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Why Benedict Arnold Did It
To the end of his life America’s most infamous traitor believed he was the hero of the Revolution
September/October 1990 | Volume 41, Issue 6
Arnold’s personal enemies were busy too. In the midst of his naval preparation, he found himself facing a hostile court of inquiry at Ticonderoga investigating charges of looting in Canada. During the siege of Quebec, Loyalist merchants and captured British officers had been robbed. In fact, it was Arnold who had discovered the thefts, complained about them to the congressional commissioners in Canada, and received their permission to punish several looters severely. There was no evidence that Arnold was guilty of any wrongdoing; nonetheless, the court-martial, run by friends of Ethan Alien, dragged on. Arnold’s anger boiled over. He entered a formal protest on the court record and appealed to Congress for a hearing. Then he challenged each officer on the court to a duel.
Nevertheless, on August 24, just seven weeks after the emergency council of war at Crown Point, Arnold sailed north with the ten small ships of his naval squadron, their new-made sails fluttering and filling, sunlight glinting on their barn-red sides. Two schooners, two sloops, and six gondolas crowded with untrained men headed up the lake to face a formidable enemy that had also been building ships at an amazing rate. Carleton already had a fleet equal the size of Arnold’s on the stocks at St. Johns, plus a fullrigged eighteen-gun three-masted sloop of war, the Inflexible.
October 11 dawned with Arnold’s fleet—now fifteen strong—drawn up in an arc in the narrows between Valcour Island and the New York shore, five miles south of presentday Plattsburgh. The British fleet had to sail into the wind to engage the American squadron. In a brutal seven-hour battle, Arnold sank two British gunboats and crippled the schooner Carleton , while losing his own largest craft, the schooner Royal Savage , and one gondola, the Philadelphia .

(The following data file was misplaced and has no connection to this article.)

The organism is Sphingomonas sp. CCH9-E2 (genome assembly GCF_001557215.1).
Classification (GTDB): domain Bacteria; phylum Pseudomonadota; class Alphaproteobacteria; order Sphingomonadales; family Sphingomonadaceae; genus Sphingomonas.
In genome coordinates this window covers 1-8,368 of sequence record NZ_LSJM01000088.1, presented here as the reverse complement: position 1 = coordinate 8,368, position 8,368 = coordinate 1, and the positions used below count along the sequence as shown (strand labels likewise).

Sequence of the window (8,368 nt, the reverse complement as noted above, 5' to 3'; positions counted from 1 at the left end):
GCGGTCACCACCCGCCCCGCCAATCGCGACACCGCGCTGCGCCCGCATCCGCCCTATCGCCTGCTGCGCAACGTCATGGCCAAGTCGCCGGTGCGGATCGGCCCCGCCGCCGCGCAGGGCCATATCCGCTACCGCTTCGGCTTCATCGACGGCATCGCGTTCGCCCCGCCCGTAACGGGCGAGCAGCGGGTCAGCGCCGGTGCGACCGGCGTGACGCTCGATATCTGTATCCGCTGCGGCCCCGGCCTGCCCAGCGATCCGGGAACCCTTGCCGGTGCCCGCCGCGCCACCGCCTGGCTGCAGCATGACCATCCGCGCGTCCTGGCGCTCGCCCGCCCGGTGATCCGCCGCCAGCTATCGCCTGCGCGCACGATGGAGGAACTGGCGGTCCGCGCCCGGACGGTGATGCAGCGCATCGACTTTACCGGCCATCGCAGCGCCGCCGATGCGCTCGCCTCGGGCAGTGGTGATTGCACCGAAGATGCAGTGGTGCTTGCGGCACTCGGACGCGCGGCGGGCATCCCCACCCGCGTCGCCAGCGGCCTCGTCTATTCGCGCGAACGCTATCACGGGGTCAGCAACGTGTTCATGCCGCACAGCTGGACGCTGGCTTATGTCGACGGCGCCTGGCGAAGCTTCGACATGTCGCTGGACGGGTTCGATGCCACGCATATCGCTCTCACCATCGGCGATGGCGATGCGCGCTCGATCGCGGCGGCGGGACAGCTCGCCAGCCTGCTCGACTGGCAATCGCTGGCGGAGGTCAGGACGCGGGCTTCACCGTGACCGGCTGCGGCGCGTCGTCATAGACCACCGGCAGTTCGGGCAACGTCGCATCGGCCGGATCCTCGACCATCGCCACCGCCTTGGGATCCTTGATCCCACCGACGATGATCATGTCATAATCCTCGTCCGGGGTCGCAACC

Almost out of ammunition, Arnold escaped that night by sailing silently through the British fleet, making it halfway down the lake with his badly damaged squadron before the British overtook him on October 13. After a second fight, which lasted five hours and permitted five ships to escape, Arnold scuttled his rear guard of five vessels, their rattlesnake flags flying as they sank, then led his men on a nightlong twenty-mile march through the forests to Ticonderoga, carrying the wounded in sails and twice eluding Indian ambushes.
Benedict Arnold’s makeshift navy had ruined the invaders’ plans to divide and conquer America in 1776. Winter had set in, and the British expeditionary force had to return to Canada, giving the Americans another year. With troops freed from the northern frontier, Arnold and Gates rushed reinforcements to the beleaguered Washington, making possible the crucial surprise attack at Trenton. More than a century passed before the most influential of all American naval historians gave Arnold proper credit for keeping the Revolution alive. “Save for Arnold’s flotilla,” wrote Alfred Thayer Mahan, the British would have “settled the business. The little American navy was wiped out, but never had any force, big or small, lived to better purpose.”
Leading the rear guard, Arnold escaped toward St. Johns with the enemy in sight. Pausing to burn forts and ships, he barely made it aboard the last boat to leave Canada.
At the time, few people could see the importance of Arnold’s efforts in Canada and on Lake Champlain. The British praised him in dispatches, but many Americans saw Arnold simply as the man who had engineered a disastrous defeat in Canada and overseen the destruction of the first American fleet. Gen. William Maxwell wrote from Ticonderoga to New Jersey’s governor, William Livingston, to explain that “Arnold, our evil genius to the north, has, with a good deal of industry, got us clear of all our fine fleet.” From Congress, Richard Henry Lee of Virginia, member of the Marine Committee, decried Arnold to Gov. Thomas Jefferson as “fiery, hot and impetuous [and] without discretion.” At Ticonderoga, Ethan Alien’s former aide Maj. John Brown demanded that Gates arrest Arnold for thirteen “crimes” adding up to “great misconduct” in Canada.
Arnold soon found that Ethan Alien’s friends had petitioned Congress for a court of inquiry into his affairs, but it was becoming more difficult for Arnold to defend himself: Witnesses were scattered, and many of his records and private papers had been burned or lost at Valcour Bay and during the retreat from Quebec. Now found, the papers include his missing accounts with French-Canadian and revolutionary Canadian commissaries who bought supplies from him in the winter of 1775-76, documents that could have saved Arnold endless trouble and that might even have prevented his treason. As one Canadian historian put it, “To give the invading devil his due, he paid his way.”